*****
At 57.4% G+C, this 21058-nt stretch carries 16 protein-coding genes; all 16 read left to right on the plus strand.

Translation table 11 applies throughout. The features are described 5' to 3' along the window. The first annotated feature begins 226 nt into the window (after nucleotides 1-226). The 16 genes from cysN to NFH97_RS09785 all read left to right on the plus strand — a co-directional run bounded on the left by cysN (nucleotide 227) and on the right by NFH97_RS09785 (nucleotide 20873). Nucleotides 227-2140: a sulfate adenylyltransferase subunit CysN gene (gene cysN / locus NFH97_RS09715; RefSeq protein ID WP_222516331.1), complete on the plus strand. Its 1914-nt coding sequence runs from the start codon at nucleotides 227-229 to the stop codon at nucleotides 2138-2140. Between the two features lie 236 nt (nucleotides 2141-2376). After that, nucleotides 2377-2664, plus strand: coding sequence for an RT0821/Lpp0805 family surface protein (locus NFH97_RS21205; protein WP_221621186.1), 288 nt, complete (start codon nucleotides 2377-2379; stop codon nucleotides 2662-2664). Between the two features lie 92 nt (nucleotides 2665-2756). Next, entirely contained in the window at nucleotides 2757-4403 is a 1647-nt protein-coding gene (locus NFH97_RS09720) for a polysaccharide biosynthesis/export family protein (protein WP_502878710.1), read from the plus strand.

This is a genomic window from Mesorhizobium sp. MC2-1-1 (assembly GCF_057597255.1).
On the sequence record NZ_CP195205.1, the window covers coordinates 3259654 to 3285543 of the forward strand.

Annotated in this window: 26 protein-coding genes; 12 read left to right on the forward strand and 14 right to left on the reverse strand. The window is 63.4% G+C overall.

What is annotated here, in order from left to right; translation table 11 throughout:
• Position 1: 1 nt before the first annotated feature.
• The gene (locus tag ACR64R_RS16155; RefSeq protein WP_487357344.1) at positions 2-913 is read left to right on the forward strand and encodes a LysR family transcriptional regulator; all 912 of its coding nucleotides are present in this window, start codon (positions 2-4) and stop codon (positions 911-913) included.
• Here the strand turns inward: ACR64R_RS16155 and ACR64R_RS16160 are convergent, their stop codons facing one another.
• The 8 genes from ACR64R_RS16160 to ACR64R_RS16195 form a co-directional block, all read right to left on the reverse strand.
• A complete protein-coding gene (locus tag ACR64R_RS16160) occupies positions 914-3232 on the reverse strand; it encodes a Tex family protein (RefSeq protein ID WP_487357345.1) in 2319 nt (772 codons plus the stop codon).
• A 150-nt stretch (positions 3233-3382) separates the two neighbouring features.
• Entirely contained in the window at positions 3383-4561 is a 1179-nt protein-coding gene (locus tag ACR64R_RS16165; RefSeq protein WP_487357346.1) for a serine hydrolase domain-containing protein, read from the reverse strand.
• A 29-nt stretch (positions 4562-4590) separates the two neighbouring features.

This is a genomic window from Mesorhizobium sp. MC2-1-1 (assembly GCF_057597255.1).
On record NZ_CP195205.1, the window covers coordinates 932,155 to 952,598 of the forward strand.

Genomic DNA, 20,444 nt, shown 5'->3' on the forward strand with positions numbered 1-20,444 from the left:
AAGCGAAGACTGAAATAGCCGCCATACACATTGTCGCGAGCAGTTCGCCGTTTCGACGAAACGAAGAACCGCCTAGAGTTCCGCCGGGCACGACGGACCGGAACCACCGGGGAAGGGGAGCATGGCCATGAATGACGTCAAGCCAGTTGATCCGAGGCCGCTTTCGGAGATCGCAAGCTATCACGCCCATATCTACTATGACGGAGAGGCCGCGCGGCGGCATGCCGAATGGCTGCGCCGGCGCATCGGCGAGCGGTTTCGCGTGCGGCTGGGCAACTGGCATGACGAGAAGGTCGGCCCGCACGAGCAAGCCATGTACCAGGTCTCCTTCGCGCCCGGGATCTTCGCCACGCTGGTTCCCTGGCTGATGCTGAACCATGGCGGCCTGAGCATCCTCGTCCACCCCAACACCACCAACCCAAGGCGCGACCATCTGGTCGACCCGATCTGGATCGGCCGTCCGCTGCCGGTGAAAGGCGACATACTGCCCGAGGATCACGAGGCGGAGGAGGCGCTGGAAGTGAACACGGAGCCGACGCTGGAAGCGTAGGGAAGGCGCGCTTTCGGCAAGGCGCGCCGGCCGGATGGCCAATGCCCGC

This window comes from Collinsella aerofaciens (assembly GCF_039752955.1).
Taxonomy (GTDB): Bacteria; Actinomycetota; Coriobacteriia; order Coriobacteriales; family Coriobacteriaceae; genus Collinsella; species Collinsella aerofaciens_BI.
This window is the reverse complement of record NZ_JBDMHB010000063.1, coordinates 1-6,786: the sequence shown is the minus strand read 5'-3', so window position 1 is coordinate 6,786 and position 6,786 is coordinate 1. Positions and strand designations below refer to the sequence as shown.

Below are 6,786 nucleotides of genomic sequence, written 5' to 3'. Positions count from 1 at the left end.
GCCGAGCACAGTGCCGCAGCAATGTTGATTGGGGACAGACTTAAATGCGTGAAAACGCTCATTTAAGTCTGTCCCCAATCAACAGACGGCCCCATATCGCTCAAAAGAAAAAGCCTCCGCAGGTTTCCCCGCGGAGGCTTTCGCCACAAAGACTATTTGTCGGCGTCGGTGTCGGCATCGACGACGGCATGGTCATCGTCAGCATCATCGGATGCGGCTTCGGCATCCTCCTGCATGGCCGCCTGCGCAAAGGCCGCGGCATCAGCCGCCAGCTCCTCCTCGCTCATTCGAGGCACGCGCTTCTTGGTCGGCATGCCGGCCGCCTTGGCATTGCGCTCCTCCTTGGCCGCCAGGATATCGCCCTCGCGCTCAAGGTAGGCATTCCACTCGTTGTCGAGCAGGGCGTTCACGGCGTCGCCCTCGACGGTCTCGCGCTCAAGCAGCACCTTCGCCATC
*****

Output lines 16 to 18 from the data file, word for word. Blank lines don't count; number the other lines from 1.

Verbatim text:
On record NZ_CP195205.1, the window covers coordinates 932,155 to 952,598 of the forward strand.

Genomic DNA, 20,444 nt, shown 5'->3' on the forward strand with positions numbered 1-20,444 from the left:
AAGCGAAGACTGAAATAGCCGCCATACACATTGTCGCGAGCAGTTCGCCGTTTCGACGAAACGAAGAACCGCCTAGAGTTCCGCCGGGCACGACGGACCGGAACCACCGGGGAAGGGGAGCATGGCCATGAATGACGTCAAGCCAGTTGATCCGAGGCCGCTTTCGGAGATCGCAAGCTATCACGCCCATATCTACTATGACGGAGAGGCCGCGCGGCGGCATGCCGAATGGCTGCGCCGGCGCATCGGCGAGCGGTTTCGCGTGCGGCTGGGCAACTGGCATGACGAGAAGGTCGGCCCGCACGAGCAAGCCATGTACCAGGTCTCCTTCGCGCCCGGGATCTTCGCCACGCTGGTTCCCTGGCTGATGCTGAACCATGGCGGCCTGAGCATCCTCGTCCACCCCAACACCACCAACCCAAGGCGCGACCATCTGGTCGACCCGATCTGGATCGGCCGTCCGCTGCCGGTGAAAGGCGACATACTGCCCGAGGATCACGAGGCGGAGGAGGCGCTGGAAGTGAACACGGAGCCGACGCTGGAAGCGTAGGGAAGGCGCGCTTTCGGCAAGGCGCGCCGGCCGGATGGCCAATGCCCGC